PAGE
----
What do Shakespeare and jazz have in common? They both come from periods in history that are rich in art, excess, and satire. So it seems only fitting to combine the two, as Professor of Theatre Paul T. Mitri does in his adaptation of Shakespeare’s comedy “Twelfth Night.”
Taking place in a 1920s ballroom setting, the piece includes dance transitions in between scenes choreographed by MFA in Dance candidate, Mike Romney. Mitri’s setting is appropriate because the 1920s was a time when jazz was spreading through american culture and women were breaking out of traditional gender roles. It is fitting, as “Twelfth Night” centers around a woman dressed as a man.
The tale revolves around fraternal twins, Viola (Anna Hamaguchi) and Sebastian (Dylan Lee) who are separated by a shipwreck. Viola dresses as her brother and has to woo a countess (Emily M. Hoadley) for a duke (KoDee Martin), whom she herself loves. Sebastian returns however, and comedy ensues.Despite a change in setting and minor character tweaks, Mitri’s production maintains the essence of the original “Twelfth Night,” keeping with the theme that under all the illusions lies true love.
The actors who were cast showed enthusiasm in their roles, bringing their characters to life, never wavering or missing a line. Rather than seeing the actor portraying the character, I felt as if I was watching the real Viola or Countess Olivia.
While usually considered the subplot, the antics between Malvolio (Donovan Oakleaf), Toby Belch (Jeff Brackett), Feste (Rachel Uyeno), Andrew Aguecheek (Malia Wessel) and Maria (Bronte Amoy) play to the strengths of the production. Oakleaf brings a breed of comedy all his own to the table, cross-gartered in yellow stockings and smiling like a fool, or pinch-faced and scowling in his white dressing gown and nightcap.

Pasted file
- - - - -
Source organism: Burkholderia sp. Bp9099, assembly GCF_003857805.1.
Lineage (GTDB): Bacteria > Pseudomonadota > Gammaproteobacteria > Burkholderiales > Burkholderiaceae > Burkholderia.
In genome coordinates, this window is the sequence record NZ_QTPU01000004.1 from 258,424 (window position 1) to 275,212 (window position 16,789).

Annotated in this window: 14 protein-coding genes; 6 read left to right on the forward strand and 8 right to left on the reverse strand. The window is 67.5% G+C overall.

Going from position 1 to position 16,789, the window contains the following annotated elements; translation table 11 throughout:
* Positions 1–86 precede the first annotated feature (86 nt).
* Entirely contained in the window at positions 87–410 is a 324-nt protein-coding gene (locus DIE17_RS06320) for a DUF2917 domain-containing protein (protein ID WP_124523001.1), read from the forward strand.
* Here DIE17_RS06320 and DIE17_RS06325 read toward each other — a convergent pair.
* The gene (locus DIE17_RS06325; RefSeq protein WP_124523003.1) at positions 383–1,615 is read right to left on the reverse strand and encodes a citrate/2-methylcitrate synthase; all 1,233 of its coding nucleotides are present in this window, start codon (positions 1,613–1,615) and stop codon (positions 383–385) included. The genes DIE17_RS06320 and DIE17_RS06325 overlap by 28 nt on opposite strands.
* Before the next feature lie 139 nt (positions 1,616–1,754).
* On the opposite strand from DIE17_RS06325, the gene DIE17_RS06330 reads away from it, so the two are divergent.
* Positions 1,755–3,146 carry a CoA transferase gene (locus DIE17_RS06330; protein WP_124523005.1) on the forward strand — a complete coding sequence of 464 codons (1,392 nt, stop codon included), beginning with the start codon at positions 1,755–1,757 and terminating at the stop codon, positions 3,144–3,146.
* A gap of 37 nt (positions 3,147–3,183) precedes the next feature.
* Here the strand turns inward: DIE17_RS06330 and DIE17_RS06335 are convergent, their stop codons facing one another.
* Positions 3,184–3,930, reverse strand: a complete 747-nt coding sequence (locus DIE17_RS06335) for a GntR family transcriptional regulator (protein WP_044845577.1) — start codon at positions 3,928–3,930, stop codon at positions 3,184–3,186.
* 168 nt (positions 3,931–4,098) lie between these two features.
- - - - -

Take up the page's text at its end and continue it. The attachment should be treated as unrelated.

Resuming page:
If you have never seen Shakespeare, then this production of “Twelfth Night” is a great place to start. It has comedy, romance, action and dancing. Although the language used was old English, the actors succeeded in translating their words into action, so it was easy to follow along. If you are already a fan of theater and Shakespeare, “Twelfth Night” offers a new way to experience the play.
Shows will be held on Feb. 3 and 4 at 7 p.m. All performances will take place at the The University of Hawaiʻi at Mānoa. Tickets to Twelfth Night can be bought online at etickethawaii.com/, by phone at (808) 944-2697, at official outlets, and at the Kennedy Theatre Box Office. Tickets are $8 with a valid UH ID. General admission is $25 regular, $22 for seniors, military, UH faculty/ staff, $20 UHAA Members and $15 for students.